Study: 18- to 30-Year-Olds Say Internet as Important as Food, Water and Air

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Just how important is the internet in your life? If you consider it a fundamental human resource on a level with water, shelter and food, congratulations: You’re not alone. A new Cisco survey has revealed that, across the world, the importance of the internet has grown to genuinely stunning proportions.

The Second Annual Cisco Connected World Technology Report surveyed almost 3,000 18- to 30-year-olds from 14 different countries to find out just how connected the youth of today actually is, and found that more than half of them consider the internet an “integral part of their lives,”—one as important as food, water and even air—that they could not live without.

(MORE: Jaw-Dropper: 18- to 24-Year-Olds Average 110 Text Messages per Day)

Separating the test groups into Global College Students (18-23 years old) and Young Professionals (under 30 years old), the report reveals that 40% of the student test group consider the internet more important than dating, friends or music, with 27% going on to say that Facebook alone is more important than the other options—unsurprisingly, perhaps, 91% of students and 88% of professionals have Facebook accounts. One-fifth of that same group reported that they have not bought a physical book that wasn’t required for study in at least two years, if ever, and two out of three surveyed agreed that they would choose an internet connection over a car.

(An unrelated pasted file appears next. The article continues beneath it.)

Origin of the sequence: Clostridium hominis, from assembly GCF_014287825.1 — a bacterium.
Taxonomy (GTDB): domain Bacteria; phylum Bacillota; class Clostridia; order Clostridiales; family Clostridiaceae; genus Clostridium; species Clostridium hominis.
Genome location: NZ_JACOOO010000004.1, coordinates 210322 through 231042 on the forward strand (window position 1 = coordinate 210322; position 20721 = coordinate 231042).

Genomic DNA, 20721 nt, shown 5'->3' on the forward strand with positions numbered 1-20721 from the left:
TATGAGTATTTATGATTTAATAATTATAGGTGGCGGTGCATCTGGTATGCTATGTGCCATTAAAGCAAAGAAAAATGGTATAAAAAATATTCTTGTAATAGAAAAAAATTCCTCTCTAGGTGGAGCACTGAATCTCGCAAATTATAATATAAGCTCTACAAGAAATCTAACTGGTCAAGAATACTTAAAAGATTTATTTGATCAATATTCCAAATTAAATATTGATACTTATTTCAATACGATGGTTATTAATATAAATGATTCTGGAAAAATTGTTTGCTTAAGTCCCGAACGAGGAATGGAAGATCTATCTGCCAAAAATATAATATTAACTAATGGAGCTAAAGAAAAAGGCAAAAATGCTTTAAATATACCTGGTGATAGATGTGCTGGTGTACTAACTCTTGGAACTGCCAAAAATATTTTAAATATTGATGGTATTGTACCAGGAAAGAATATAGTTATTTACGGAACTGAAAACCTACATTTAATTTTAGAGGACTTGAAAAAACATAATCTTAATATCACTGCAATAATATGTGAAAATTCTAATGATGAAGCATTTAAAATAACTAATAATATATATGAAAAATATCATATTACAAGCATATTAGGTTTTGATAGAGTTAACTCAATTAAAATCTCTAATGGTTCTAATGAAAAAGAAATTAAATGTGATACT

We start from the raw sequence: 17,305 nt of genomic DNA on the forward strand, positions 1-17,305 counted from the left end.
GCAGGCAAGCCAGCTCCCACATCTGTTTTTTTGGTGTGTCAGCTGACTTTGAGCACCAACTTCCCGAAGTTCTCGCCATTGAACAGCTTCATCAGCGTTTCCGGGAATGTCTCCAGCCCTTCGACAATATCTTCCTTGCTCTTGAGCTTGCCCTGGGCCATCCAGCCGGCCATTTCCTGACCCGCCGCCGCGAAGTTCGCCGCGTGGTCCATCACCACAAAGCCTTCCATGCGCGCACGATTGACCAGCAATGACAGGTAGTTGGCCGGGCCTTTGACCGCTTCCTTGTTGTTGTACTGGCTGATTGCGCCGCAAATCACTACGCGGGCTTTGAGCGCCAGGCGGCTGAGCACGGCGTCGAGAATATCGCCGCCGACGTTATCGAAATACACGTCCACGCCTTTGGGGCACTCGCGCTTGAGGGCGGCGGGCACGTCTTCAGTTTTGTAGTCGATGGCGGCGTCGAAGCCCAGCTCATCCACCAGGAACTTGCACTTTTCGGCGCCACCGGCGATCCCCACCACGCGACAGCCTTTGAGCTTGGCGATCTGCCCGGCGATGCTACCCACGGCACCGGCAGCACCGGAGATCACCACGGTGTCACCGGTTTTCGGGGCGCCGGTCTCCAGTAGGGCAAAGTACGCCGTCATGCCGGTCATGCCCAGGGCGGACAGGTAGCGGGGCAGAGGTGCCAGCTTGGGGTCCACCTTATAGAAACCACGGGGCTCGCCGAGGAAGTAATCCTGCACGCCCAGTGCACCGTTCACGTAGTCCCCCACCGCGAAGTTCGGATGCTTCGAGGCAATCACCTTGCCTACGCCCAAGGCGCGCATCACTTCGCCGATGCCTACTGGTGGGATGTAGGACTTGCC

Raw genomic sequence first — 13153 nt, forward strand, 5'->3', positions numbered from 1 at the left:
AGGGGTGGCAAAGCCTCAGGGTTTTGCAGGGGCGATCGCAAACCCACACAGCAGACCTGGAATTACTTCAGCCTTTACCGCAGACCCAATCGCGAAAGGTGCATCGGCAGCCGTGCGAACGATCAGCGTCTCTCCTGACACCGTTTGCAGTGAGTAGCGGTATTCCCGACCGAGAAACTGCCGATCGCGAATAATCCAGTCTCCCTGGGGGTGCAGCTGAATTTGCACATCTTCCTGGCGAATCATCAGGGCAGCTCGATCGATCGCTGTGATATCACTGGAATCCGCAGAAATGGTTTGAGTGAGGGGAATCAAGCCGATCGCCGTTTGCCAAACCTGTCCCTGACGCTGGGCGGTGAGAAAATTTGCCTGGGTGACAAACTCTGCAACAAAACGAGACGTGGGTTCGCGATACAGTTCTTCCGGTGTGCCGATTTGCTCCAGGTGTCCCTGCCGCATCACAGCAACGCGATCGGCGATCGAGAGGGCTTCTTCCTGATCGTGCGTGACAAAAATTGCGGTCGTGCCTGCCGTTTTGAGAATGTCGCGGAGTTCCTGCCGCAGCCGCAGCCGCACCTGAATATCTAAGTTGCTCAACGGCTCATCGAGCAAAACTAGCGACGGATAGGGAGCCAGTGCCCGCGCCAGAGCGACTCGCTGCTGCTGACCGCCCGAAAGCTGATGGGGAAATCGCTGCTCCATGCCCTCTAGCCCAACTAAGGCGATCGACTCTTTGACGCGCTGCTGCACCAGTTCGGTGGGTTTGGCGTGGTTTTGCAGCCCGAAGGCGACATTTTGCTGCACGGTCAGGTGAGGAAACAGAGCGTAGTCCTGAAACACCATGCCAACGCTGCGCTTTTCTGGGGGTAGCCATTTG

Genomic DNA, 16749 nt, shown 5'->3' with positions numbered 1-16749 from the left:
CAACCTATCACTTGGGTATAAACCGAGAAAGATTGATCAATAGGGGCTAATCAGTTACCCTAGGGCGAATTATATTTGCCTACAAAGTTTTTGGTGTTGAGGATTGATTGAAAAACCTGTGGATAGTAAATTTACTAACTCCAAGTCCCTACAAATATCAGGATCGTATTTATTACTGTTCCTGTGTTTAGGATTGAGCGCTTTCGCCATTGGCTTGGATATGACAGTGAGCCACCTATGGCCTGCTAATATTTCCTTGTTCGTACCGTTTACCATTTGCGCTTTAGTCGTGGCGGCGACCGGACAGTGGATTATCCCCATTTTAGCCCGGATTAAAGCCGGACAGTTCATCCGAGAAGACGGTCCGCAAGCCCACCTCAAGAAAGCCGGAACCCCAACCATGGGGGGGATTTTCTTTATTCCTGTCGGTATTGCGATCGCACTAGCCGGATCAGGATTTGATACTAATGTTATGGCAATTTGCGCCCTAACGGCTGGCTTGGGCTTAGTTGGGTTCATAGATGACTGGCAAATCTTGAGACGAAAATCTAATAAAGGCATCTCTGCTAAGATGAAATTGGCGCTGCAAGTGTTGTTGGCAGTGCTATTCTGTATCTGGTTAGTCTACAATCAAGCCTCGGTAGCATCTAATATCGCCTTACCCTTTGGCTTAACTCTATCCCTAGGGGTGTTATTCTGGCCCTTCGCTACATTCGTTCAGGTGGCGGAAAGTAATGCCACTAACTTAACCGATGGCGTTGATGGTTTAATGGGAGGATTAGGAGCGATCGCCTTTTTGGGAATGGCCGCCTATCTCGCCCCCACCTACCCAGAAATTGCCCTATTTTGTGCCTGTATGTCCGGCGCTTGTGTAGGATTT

For those in the workforce, 70% of global respondents have friended their managers or co-workers on Facebook, although that number drops significantly in the U.S.—only 23% of American professionals friended managers and co-workers. And 32% of professionals on Twitter prefer to keep their personal lives separate from their work. Given the prevalence of the internet in general, and Facebook in particular, for students, it’ll be interesting to watch that last number shrink in the future.

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Graeme McMillan is a reporter at TIME. Find him on Twitter at @Graemem or on Facebook at Facebook/Graeme.McMillan. You can also continue the discussion on TIME’s Facebook page and on Twitter at @TIME.